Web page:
The propensity for inaccuracy from the Trump presidency concerns progressives and conservatives alike. According to THE HILL columnist Brent Budowsky, (01/05/17):

… many Republicans are well aware of, and deeply concerned by, the fact that Trump often says things that aren’t true. There is a debate among the most serious journalists in America, from the editorial page of The Wall Street Journal to the newsroom of The New York Times, about whether Trump should be called a “liar.”

Then on February 16, 2017 Fox News host Shep Smith stated that it is his job to point out when the President of the United States says things that are “demonstrably, unquestionably, opinion aside, 100 percent false.”

It’s sort of our job to let you know when things are said that aren’t true. This president keeps telling untrue things and he does it every single time he’s in front of a microphone … some of them aren’t really big, but they’re coming from the president.

I recently came upon Tina Kelley’s Feb. 11, 2003 New York Times’ announcement of the death of Ron Zeigler, who had been Richard Nixon’s press secretary in the 1970’s. She states:

Mr. Ziegler, who was known for referring to the Watergate break-in as a ”third-rate burglary” and for steadfastly speaking for President Nixon as his presidency crumbled, was 63.

As the investigation into Watergate unraveled, Mr. Ziegler admitted that his previous statements had become ”inoperative.”

Inoperative. Such a strange word.

Time Magazine, on April 30, 1973 reported:

White House Press Secretary Ronald Ziegler enlarged the vocabulary last week, declaring that all of Nixon’s previous statements on Watergate were “inoperative.” Not incorrect, not misinformed, not untrue—simply inoperative, like batteries gone dead.

I personally recall that in his testimony during the Senate investigation of the Watergate break-in, Nixon’s former legal counsel John Dean had used this word often to refer to false statements that he had previously released at the request of the Nixon White House. The word was a kind of short-hand used by the president’s message-managers.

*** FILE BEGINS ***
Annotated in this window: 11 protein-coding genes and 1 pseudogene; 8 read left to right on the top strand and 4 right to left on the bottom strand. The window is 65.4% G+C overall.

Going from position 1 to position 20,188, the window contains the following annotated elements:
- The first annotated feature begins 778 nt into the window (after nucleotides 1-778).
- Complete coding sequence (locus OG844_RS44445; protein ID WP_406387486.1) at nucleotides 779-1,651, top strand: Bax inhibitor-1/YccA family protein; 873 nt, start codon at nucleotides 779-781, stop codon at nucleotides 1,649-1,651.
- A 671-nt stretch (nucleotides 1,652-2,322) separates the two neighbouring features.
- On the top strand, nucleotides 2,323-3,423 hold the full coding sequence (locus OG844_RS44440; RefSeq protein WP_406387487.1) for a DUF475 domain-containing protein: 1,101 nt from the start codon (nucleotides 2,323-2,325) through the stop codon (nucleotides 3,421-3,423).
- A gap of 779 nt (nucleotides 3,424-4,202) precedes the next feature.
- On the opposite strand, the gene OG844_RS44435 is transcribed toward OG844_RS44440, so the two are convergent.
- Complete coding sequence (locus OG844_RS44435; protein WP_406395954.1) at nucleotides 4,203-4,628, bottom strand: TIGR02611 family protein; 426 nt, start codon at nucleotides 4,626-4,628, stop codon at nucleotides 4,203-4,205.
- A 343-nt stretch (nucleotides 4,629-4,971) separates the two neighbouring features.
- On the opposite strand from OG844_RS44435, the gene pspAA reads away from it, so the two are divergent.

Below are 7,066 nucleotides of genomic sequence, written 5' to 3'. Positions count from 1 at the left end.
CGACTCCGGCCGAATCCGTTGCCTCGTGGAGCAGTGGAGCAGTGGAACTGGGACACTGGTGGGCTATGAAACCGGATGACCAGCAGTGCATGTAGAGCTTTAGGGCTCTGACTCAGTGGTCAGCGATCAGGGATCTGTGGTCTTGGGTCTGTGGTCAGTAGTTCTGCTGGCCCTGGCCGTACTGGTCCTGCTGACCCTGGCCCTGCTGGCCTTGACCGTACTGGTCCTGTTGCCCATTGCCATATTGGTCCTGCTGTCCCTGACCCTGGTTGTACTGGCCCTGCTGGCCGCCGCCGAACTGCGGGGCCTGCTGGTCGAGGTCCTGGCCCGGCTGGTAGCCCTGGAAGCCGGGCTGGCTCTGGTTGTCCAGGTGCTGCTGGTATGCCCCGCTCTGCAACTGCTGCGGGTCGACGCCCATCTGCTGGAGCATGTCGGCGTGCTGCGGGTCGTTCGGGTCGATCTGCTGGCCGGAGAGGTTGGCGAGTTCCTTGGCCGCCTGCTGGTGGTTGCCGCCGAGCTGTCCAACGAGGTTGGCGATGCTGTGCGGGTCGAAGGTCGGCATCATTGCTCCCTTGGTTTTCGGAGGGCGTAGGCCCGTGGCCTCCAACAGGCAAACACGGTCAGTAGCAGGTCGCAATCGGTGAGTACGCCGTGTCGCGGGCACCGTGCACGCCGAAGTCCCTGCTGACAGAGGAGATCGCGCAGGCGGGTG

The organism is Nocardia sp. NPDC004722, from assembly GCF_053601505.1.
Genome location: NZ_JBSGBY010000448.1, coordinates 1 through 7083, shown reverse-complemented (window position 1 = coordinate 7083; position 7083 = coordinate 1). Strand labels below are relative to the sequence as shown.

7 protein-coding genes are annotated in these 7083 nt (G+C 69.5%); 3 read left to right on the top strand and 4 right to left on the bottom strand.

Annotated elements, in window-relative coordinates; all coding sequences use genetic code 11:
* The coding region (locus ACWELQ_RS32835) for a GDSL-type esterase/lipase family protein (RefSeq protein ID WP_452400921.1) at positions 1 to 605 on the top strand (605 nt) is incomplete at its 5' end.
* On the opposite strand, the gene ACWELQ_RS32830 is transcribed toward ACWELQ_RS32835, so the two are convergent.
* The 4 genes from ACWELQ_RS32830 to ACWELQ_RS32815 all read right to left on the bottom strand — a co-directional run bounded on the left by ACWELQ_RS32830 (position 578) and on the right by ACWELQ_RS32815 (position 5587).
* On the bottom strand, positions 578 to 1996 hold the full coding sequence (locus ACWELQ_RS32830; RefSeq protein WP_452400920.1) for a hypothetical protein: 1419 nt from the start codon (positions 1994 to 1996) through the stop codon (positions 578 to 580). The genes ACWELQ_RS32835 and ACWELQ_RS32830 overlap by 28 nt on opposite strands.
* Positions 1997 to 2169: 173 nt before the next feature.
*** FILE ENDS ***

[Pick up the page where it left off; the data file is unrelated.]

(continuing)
Ms. Kelley’s article continues:

One writer, Christopher Lasch, noted in ”The Culture of Narcissism”: ”Many commentators assumed Ziegler was groping for a euphemistic way of saying that he had lied. What he meant, however, was that his earlier statements were no longer believable. Not their falsity but their inability to command assent rendered them ‘inoperative.’ The question of whether they were true or not was beside the point.” http://www.nytimes.com/2003/02/11/us/ron-ziegler-press-secretary-to-nixon-is-dead-at-63.html

Not their falsity but their inability to command assent – Inoperative!

Whether or not the Trump communication machine internally uses this word as did the Nixon folks, it clearly gives insight to the current president’s actions, including his need to conduct post-election campaign rallies.

It is operative to present “alternative facts” for the consumption of the third of USAmericans who will blindly accept them.

The question remains: How operative are these blatant falsehoods for the other two-thirds of our countrymen, many of whom voted for him?

About Larry Eppley

Larry Eppley's background is diverse. A former pulpit minister, he was a real estate agent before spending about ten years as a computer software trainer and IT support specialist. Now retired, he teaches English as Second Language classes for Spanish speakers, as well as a weekly bilingual Bible class.


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